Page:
This last is not from Lidie herself, but from a book she is familiar with—A Treatise on Domestic Economy, for the Use of Young Ladies at Home by Miss Catherine E. Beecher—which Lidie refers to throughout the novel and which provides a contextual quote at the beginning of each chapter. Thanks to a little Internet research, I know now that Catherine is the sister of Harriet Beecher Stowe, who put her sister’s talents for domestic economy to good use, by asking her to take over the housekeeping while she finished Uncle Tom’s Cabin.

Wednesday, April 25, 2007

Dialogue Concerning the Two Chief World Systems by Galileo Galilei

A watershed in the history of science, this book was a difficult one to get through, but I’m glad I read it. One of my favorite passages is as follows:

Now two other periods occur, the monthly and the annual. These do not introduce new and different events beyond those already considered under the diurnal period, but they act upon the latter by making them greater or less at different parts of the lunar month and at different seasons of the solar year—almost as though the moon and sun were taking part in the production of such effects. But that concept is completely repugnant to my mind; for seeing how this movement of the oceans is a local and sensible one, made in an immense bulk of water, I cannot bring myself to give credence to such causes as lights, warm temperatures, predominances of occult qualities, and similar idle imaginings. These are so far from being actual or possible causes of the tides that the very contrary is true. The tides are the cause of them; that is, make them occur to mentalities better equipped for loquacity and ostentation than for reflection upon and investigations into the most hidden works of nature. Rather than be reduced to offering those wise, clever, and modest words, “I do not know,” they hasten to wag their tongues and even their pens in the wildest absurdities.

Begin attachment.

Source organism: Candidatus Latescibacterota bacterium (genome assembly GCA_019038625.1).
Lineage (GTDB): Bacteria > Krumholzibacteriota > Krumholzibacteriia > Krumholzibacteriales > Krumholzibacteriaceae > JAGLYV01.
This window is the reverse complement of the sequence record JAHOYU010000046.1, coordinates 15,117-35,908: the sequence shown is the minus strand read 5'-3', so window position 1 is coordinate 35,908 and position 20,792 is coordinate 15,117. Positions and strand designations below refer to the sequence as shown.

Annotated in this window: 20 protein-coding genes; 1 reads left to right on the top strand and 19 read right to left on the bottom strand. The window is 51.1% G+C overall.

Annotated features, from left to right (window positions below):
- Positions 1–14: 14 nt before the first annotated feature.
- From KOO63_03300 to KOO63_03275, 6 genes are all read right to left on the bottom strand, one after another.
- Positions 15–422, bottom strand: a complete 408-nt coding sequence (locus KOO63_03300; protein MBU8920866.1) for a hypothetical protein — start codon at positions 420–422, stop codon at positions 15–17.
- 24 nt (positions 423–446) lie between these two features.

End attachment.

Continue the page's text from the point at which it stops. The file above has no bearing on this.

After talking for 400 pages about the true motions of the earth, sun and planets, and getting everything right, Galileo begins talking about the tides and gets everything wrong. But still in his confidence he manages to ridicule the other theories that are equally wrong about the origin of the tides. They’re not caused by the slowing down and speeding up of the earth as the sun and moon tug on it as it makes its way through the heavens, they are caused by the sun and moon themselves, and the inherent force of gravity that all mass in the universe possesses, a force that was dimly understood in Galileo’s time. His comparisons of the planets in their orbits to weights swinging at the ends of pendulums is quaint, but understandable given his observational approach to solving the riddles of the universe. And his solutions for the motions of the heavenly bodies are right on target, derived as they are from observation and analytical geometry. But what makes them move? Ultimately, that answer eludes this remarkable man in his remarkable age, and calls forth another passage from earlier in the book:

And finally I ask you, O foolish man: Does your imagination first comprehend some magnitude for the universe, which you then judge to be too vast? If it does, do you like imagining that your comprehension extends beyond the Divine power? Would you like to imagine to yourself things greater than God can accomplish? And if it does not comprehend this, then why do you pass judgment upon things you do not understand?